Piazza del Monumento, 9/14, Cerbaia Val di Pesa, Florence, Italy
Tel: +39 55 826 132
La Tenda Rossa is a 1 Michelin star Italian restaurant in a small town just outside Florence city (about 20-30min drive). The town appears to be very residential and not very picturesque, unlike many other older towns and villages in Tuscany. The restaurant itself is located just at the main junction just upon entering the city and parking is available on a back street leading to it (on which a prominent youth and sports centre was located). It was a Tuesday night and the restaurant was very quiet, as we were the only other couple dining there that night. A family-run restaurant (like many of the restaurants in the countryside in Italy), we received a warm reception and were seated with a complimentary glass of local Rose wine.
The interior was quite tastefully decorated, and the dining room was very large with relatively few tables, ensuring that the guests at each table had adequate amount of privacy. In some ways, the interior of the restaurant reminded us of Dal Pescatore (see earlier review: Dal Pescatore) with its contemporary country feel.
We were served some bread (cold bread, in true Italian fashion) and 2 different types of extra virgin olive oil. However, they failed to help us open or pour the olive oil, and we ended up getting our hands greasy from trying to open the bottles (we expected a bit more from a Michelin star restaurant). This was the start of several incidents which crystallized in our mind a less than complimentary impression of this restaurant.
The wine list was quite decent and I picked out the 1997 Fontalloro at a song (the Fontalloro, as I realised later, was probably one of Tuscany's cheapest and most easily available Supertuscans, even more so than the Tignanello). It was a great year for the Supertuscans generally and this bottle was no different.
We ordered the degustation menu which actually started very well. The oyster on foam was freshly shucked and was both juicy and succulent.
This was the same with the seared salmon dish. Three identical servings of seared salmon with chopped celery, sour cream and a piece each of black truffle (which wasn't fresh but I think was out of a can). I felt that the salmon was too salty. In all, three times of the same serving was too filling and totally unnecessary.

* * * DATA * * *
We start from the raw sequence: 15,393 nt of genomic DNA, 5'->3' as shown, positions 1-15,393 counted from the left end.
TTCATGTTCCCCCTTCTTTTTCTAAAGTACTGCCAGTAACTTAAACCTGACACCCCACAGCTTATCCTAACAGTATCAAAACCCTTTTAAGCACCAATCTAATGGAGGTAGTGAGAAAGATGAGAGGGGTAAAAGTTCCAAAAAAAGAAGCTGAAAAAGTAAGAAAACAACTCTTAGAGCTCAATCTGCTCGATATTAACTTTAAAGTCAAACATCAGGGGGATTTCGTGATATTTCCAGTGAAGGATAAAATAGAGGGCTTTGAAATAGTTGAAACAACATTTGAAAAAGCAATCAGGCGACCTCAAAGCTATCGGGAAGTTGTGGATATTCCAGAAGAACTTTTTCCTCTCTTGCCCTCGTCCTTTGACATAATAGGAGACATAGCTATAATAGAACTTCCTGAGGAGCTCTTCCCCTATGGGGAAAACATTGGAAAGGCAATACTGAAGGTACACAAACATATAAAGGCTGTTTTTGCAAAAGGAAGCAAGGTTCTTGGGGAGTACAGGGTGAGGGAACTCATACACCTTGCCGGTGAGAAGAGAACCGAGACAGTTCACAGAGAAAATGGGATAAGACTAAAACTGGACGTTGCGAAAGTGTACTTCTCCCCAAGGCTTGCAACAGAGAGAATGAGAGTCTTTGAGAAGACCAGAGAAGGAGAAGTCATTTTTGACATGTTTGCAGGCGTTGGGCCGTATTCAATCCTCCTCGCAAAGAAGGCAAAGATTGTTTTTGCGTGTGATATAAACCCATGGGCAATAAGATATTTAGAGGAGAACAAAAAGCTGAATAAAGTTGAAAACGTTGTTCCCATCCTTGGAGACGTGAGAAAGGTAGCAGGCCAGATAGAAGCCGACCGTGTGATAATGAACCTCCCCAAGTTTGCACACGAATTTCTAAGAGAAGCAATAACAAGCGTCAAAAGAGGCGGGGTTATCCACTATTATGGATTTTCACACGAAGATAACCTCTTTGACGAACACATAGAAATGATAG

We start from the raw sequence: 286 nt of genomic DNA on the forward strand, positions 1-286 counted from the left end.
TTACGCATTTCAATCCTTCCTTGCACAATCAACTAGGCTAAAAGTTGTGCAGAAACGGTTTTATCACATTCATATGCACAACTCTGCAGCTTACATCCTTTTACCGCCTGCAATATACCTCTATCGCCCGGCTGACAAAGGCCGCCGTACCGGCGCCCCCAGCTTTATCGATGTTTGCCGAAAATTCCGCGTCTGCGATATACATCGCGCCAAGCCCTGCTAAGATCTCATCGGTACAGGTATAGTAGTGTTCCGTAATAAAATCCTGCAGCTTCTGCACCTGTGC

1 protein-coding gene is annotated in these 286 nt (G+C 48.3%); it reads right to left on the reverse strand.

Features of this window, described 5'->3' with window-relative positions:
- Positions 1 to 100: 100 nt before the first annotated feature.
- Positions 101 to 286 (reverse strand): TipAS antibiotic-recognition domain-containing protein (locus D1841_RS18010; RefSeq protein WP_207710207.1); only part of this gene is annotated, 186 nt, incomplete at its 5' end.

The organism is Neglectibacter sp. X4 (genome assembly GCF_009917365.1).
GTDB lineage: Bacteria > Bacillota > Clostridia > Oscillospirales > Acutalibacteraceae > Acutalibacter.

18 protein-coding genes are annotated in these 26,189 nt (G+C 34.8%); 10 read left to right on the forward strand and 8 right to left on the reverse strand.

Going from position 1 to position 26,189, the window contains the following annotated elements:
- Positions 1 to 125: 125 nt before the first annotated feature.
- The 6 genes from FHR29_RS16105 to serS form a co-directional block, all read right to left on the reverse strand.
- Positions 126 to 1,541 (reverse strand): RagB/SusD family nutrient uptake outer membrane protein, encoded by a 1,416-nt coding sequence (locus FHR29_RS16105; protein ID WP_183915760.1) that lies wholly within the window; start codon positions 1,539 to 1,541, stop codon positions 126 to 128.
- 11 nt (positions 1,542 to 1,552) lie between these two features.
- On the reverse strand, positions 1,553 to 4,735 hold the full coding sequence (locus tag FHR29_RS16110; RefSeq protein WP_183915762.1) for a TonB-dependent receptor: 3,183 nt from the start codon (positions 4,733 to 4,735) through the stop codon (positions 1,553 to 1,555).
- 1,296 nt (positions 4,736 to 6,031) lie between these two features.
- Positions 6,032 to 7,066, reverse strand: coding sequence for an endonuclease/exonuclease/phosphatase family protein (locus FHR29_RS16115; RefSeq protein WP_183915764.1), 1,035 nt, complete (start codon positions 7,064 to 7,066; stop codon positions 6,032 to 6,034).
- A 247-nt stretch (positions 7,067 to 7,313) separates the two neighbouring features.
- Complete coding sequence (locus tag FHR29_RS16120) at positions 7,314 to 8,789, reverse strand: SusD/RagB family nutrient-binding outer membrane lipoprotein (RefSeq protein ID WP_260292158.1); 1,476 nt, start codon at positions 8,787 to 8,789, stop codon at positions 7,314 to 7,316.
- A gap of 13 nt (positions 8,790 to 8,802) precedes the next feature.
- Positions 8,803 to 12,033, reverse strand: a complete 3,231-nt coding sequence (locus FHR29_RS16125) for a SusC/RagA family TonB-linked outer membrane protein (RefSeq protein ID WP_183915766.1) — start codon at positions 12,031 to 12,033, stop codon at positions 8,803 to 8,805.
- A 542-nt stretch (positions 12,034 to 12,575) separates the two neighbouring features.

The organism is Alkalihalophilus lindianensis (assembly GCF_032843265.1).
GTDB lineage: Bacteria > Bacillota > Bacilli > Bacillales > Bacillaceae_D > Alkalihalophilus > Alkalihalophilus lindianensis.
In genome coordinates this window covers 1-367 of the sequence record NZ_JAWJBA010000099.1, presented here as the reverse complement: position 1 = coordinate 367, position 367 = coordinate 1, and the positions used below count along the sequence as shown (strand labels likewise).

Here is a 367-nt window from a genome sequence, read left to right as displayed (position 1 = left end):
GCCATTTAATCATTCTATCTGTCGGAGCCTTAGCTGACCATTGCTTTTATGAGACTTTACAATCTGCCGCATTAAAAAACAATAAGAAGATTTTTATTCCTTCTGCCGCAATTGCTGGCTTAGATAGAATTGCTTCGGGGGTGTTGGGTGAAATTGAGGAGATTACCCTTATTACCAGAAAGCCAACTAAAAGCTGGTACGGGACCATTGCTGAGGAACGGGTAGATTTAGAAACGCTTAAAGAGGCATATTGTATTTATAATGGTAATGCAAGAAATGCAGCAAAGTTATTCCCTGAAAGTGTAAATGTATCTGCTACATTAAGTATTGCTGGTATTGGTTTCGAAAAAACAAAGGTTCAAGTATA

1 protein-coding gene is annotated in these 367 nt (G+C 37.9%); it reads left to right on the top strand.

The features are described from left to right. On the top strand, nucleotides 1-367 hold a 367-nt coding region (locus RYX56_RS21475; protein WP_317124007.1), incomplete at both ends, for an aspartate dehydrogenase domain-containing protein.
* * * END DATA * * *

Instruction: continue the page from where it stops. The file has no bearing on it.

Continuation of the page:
We don't even remember what the next dish was. A strange insipid pasta with some pieces of fish and a fish-based sauce (the menu was in Italian and the waiter translated it for us but somehow it was very forgettable).
The tortellini stuffed with ragu with pine nuts was significantly better. The pasta was nicely cooked and the sauce worked in this instance.
This dish of mushroom puree and fried egg with white truffles and slices of apple was one of the highlights of this meal. It was a perfect balance between the mushroom and the truffles and the egg yolk which oozed out enticingly when broken. This was one of the simple Italian dishes which we can not get sick of.
The final main course was a rather disappointing seared beef steak accompanied by steak tartare and mushrooms. This was another example of the restaurant trying something fancy yet not really getting there. The quality of the beef was not the best and it was cooked with a rather watery and tasteless sauce. Worse still, I am certain that the few pieces of black truffle on the beef weren't fresh but were preserved ones from a can. The tartare and mushrooms were nice but the dish was spoilt by the sloppy preparation of the steak.
Some hope was salvaged with the dessert, which was a vanilla cream cake with a liquid centre of yoghurt and almonds and a stick of cotton candy on the top. I'm not sure what the icing sugar making the sign of the arrow is supposed to mean but it was only one of the strange things about this meal. The cake was very good though.
We didn't even managed to touch the petit four, full as we were after a rather unbalanced meal. A few courses that night were good but the dinner was spoilt by what we felt was poor menu planning and execution. We also felt shortchanged that they didn't serve fresh truffles but soggy ones with no taste which we suspect were out of a can, which was shocking for any restaurant in Italy, much less one with 1 Michelin star.
The meal turned out to cost about the same as our meal at Arnolfo (see earlier review: Arnolfo), which was almost a travesty as Arnolfo was so much better. Even the 1 Michelin star Piedmontese restaurants would cost half to two-thirds as much as the one we had here. We can only conclude that the pricing is due to the restaurant's proximity to Florence.
Final Thoughts: This restaurant could have stuck to its roots and served up traditional Tuscan/Italian fare (an example where they got it right was the egg dish) instead of trying to serve food in a fancy matter and not getting it right. The cooking was generally fine but what irked us was their insistence of trying to be like a modern 2 or 3 Michelin star restaurant and not having the execution ability to pull it off. Service was also the case of trying too hard to be like a French restaurant yet not getting the nuances of top French waitering (the waiter and waitress who I think were siblings (this is a family-owned restaurant) were standing too close to us throughout).